Connecting to a port that is not open such as 21778 results in the following (a time out):

The time out is not returned immediately but it does indicate the port is not open or that no service is listening to 21778 on TCP.

Saturday, July 8, 2017

Making Telnet Client available on Windows

Telnet is a handy utility that allows a TCP/IP connection to be made to a host/port. Unlike ping or tracert which simply detect if a hosts exists, telnet allows a connection to be opened to a specific port. This is handy in verifying that there is no firewall blocking an application running on a remote server (e.g. a proxy server -- Setting up a proxy server with TinyProxy on Ubuntu).

Telnet is a feature of Windows operating systems (the good news). The bad news is that it is not installed as part of a standard windows installation. This posting demonstrates how to add the Telnet Client feature of a Windows host.

The first step in add Telnet to a Windows host is to display control panel. To find control panel search on "Control Panel" from the desktop:

Click on the "Control Panel" above which displays the following:

To add a Telnet Client to Windows click on "Uninstall a program" (lower left corder of Control Panel above). If this seem counter intuitive remember that to shutdown previous versions of Windows you had to click on the Start button.

Click on "Uninstall a program" displays the following, the "Programs and Features" screen:

The upper left corner of the the "Programs and Features" screen contains a link entitled, "Turn Windows features on and off." Click on this link:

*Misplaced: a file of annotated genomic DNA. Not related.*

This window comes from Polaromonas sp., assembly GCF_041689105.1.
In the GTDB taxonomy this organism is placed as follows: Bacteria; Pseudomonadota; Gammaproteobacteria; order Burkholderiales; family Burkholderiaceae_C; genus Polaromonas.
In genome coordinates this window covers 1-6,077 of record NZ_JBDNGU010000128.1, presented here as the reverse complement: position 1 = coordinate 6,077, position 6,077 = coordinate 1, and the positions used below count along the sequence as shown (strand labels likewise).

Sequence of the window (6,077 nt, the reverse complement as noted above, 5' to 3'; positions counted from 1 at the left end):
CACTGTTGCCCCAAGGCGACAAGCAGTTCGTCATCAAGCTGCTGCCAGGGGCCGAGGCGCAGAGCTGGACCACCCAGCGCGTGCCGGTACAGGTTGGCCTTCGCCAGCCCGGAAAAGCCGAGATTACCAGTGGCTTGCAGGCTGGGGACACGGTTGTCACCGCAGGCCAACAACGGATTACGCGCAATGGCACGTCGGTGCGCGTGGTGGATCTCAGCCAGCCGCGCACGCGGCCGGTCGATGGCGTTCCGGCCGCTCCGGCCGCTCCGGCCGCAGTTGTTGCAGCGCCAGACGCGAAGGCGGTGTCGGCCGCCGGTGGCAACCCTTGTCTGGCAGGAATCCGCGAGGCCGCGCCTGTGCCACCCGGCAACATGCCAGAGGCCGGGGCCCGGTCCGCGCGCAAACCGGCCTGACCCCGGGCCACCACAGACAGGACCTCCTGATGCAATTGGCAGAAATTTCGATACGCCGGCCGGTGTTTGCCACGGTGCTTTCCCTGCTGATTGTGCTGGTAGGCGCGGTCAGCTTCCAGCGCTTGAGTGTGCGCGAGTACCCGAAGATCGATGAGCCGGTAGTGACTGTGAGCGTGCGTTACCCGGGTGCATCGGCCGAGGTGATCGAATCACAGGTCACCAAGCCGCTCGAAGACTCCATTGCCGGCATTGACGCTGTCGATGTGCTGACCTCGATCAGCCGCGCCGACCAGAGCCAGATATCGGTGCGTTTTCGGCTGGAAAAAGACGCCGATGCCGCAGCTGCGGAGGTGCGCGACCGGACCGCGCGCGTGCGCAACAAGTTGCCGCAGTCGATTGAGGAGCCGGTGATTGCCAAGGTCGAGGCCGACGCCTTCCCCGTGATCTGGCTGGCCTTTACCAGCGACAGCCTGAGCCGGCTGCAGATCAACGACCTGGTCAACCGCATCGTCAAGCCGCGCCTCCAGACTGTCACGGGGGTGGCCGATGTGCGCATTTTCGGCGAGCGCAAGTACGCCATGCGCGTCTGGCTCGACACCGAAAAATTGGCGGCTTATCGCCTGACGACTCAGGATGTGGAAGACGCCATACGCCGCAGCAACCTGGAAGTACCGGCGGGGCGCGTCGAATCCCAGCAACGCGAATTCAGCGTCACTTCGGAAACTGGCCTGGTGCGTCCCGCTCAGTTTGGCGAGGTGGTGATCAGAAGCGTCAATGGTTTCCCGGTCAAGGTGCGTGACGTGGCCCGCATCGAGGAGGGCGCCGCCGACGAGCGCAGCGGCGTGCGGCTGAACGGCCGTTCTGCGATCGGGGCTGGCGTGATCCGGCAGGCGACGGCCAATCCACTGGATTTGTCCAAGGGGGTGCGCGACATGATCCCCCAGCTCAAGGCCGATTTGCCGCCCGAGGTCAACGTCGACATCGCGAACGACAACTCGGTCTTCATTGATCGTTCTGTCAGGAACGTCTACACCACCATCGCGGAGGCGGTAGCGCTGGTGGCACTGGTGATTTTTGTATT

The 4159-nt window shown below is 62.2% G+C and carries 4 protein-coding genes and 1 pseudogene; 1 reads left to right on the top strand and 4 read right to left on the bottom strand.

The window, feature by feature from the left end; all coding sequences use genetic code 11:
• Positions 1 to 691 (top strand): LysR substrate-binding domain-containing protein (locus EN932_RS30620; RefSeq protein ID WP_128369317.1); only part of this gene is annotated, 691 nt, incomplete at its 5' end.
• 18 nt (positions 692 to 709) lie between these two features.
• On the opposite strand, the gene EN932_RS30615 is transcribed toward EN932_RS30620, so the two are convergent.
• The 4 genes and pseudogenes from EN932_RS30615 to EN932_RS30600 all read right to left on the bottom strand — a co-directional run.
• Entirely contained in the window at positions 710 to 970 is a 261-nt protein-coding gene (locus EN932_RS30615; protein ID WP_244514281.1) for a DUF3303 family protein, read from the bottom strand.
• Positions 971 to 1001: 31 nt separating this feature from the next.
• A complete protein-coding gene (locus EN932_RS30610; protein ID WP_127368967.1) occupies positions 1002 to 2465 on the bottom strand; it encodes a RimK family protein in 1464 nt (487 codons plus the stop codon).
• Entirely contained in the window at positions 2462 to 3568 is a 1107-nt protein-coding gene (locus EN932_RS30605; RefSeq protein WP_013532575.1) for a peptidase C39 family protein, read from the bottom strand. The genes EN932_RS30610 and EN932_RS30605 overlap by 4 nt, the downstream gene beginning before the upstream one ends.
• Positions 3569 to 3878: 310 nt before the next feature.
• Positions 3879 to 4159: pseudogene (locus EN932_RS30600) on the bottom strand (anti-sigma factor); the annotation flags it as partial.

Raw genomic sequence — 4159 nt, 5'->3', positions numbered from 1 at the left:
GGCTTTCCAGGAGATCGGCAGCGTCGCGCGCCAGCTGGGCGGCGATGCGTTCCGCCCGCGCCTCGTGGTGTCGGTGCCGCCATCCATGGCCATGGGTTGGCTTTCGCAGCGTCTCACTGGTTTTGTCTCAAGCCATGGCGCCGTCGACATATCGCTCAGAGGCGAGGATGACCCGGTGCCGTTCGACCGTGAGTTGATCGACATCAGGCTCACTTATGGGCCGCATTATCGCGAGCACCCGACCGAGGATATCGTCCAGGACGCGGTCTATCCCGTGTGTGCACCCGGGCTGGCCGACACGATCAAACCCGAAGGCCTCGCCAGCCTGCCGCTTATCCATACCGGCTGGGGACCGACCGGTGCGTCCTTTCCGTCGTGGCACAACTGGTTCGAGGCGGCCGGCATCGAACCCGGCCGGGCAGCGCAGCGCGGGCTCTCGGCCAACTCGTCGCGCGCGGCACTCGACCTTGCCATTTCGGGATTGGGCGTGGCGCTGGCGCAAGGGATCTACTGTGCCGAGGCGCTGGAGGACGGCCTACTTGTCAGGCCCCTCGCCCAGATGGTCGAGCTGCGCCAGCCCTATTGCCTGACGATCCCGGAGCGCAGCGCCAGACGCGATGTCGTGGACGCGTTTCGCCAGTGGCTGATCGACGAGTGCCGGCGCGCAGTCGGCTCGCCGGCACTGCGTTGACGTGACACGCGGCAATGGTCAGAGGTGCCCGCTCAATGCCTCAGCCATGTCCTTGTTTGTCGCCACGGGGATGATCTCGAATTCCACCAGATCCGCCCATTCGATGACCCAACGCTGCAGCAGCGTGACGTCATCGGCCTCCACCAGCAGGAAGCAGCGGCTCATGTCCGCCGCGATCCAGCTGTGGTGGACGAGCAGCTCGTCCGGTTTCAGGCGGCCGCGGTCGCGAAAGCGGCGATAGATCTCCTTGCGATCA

Clicking on the "Turn Windows features on and off" link displays the "Windows Features" dialog shown below:

Scrolling down the "Windows Features" screen will eventually display the "Telnet Client" checkbox. If this box is unchecked then the Telnet Client is not installed. To install the Telnet Client (when it is not currently installed) click on the corresponding checkbox (see below):

With the the "Telnet Client" checkbox checked, click on "OK" to install the feature. Clicking on "OK" displays the following:

The screen above is displayed while the "Telnet Client" feature is being installed. Once the screen above completes, the screen below is displayed:

The previous screen indicates that the "Telnet Client" features is insallted.

Tuesday, July 4, 2017

Linux, Unix and OS/X determining what shell is running

When running a terminal window it is possible to determine the current shell by running the following from the command-line:
echo $SHELL

An example of invoking this from an OS/X terminal window is as follows: